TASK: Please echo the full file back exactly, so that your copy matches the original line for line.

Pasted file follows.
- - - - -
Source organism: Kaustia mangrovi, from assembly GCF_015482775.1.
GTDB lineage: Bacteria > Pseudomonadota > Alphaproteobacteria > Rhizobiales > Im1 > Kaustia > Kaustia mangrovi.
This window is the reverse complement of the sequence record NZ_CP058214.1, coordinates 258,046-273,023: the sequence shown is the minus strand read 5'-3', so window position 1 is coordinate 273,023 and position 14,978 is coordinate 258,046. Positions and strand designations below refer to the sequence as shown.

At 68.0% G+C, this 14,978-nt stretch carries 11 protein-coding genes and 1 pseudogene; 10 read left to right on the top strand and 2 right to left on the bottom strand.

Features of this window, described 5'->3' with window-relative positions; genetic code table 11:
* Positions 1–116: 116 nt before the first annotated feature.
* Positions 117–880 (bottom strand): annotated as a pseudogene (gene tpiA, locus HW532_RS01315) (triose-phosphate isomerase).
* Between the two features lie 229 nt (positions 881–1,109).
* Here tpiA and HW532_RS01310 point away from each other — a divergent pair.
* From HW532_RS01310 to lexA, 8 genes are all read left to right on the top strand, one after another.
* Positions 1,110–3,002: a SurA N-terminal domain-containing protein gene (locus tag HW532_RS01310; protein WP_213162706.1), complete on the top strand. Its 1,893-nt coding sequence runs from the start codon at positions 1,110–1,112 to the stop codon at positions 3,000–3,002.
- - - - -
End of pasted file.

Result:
Source organism: Kaustia mangrovi, from assembly GCF_015482775.1.
GTDB lineage: Bacteria > Pseudomonadota > Alphaproteobacteria > Rhizobiales > Im1 > Kaustia > Kaustia mangrovi.
This window is the reverse complement of the sequence record NZ_CP058214.1, coordinates 258,046-273,023: the sequence shown is the minus strand read 5'-3', so window position 1 is coordinate 273,023 and position 14,978 is coordinate 258,046. Positions and strand designations below refer to the sequence as shown.

At 68.0% G+C, this 14,978-nt stretch carries 11 protein-coding genes and 1 pseudogene; 10 read left to right on the top strand and 2 right to left on the bottom strand.

Features of this window, described 5'->3' with window-relative positions; genetic code table 11:
* Positions 1–116: 116 nt before the first annotated feature.
* Positions 117–880 (bottom strand): annotated as a pseudogene (gene tpiA, locus HW532_RS01315) (triose-phosphate isomerase).
* Between the two features lie 229 nt (positions 881–1,109).
* Here tpiA and HW532_RS01310 point away from each other — a divergent pair.
* From HW532_RS01310 to lexA, 8 genes are all read left to right on the top strand, one after another.
* Positions 1,110–3,002: a SurA N-terminal domain-containing protein gene (locus tag HW532_RS01310; protein WP_213162706.1), complete on the top strand. Its 1,893-nt coding sequence runs from the start codon at positions 1,110–1,112 to the stop codon at positions 3,000–3,002.